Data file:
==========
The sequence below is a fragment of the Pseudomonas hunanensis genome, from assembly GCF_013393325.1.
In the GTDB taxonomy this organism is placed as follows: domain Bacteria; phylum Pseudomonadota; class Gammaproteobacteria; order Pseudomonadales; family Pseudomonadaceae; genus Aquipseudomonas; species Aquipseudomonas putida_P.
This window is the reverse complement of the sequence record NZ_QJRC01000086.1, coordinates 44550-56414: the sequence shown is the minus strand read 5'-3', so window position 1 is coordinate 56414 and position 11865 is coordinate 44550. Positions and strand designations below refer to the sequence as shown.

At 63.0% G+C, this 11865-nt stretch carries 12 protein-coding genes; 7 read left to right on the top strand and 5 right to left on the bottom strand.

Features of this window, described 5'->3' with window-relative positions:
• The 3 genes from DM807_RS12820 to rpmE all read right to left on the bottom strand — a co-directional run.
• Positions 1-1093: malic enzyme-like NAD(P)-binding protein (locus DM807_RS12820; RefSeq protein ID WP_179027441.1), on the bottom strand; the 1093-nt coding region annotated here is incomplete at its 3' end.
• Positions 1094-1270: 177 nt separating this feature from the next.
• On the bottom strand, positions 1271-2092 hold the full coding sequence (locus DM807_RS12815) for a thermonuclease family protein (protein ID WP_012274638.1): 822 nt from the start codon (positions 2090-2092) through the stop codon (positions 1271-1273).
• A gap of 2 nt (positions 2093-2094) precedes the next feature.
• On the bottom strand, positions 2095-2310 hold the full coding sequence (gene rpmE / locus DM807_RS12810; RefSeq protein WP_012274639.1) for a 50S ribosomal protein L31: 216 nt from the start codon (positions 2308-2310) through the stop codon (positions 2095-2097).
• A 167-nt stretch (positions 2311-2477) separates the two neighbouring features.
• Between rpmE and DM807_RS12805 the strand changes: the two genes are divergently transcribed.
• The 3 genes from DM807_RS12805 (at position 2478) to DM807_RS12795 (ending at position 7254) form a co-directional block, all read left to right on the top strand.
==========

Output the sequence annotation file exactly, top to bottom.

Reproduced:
The sequence below is a fragment of the Pseudomonas hunanensis genome, from assembly GCF_013393325.1.
In the GTDB taxonomy this organism is placed as follows: domain Bacteria; phylum Pseudomonadota; class Gammaproteobacteria; order Pseudomonadales; family Pseudomonadaceae; genus Aquipseudomonas; species Aquipseudomonas putida_P.
This window is the reverse complement of the sequence record NZ_QJRC01000086.1, coordinates 44550-56414: the sequence shown is the minus strand read 5'-3', so window position 1 is coordinate 56414 and position 11865 is coordinate 44550. Positions and strand designations below refer to the sequence as shown.

At 63.0% G+C, this 11865-nt stretch carries 12 protein-coding genes; 7 read left to right on the top strand and 5 right to left on the bottom strand.

Features of this window, described 5'->3' with window-relative positions:
• The 3 genes from DM807_RS12820 to rpmE all read right to left on the bottom strand — a co-directional run.
• Positions 1-1093: malic enzyme-like NAD(P)-binding protein (locus DM807_RS12820; RefSeq protein ID WP_179027441.1), on the bottom strand; the 1093-nt coding region annotated here is incomplete at its 3' end.
• Positions 1094-1270: 177 nt separating this feature from the next.
• On the bottom strand, positions 1271-2092 hold the full coding sequence (locus DM807_RS12815) for a thermonuclease family protein (protein ID WP_012274638.1): 822 nt from the start codon (positions 2090-2092) through the stop codon (positions 1271-1273).
• A gap of 2 nt (positions 2093-2094) precedes the next feature.
• On the bottom strand, positions 2095-2310 hold the full coding sequence (gene rpmE / locus DM807_RS12810; RefSeq protein WP_012274639.1) for a 50S ribosomal protein L31: 216 nt from the start codon (positions 2308-2310) through the stop codon (positions 2095-2097).
• A 167-nt stretch (positions 2311-2477) separates the two neighbouring features.
• Between rpmE and DM807_RS12805 the strand changes: the two genes are divergently transcribed.
• The 3 genes from DM807_RS12805 (at position 2478) to DM807_RS12795 (ending at position 7254) form a co-directional block, all read left to right on the top strand.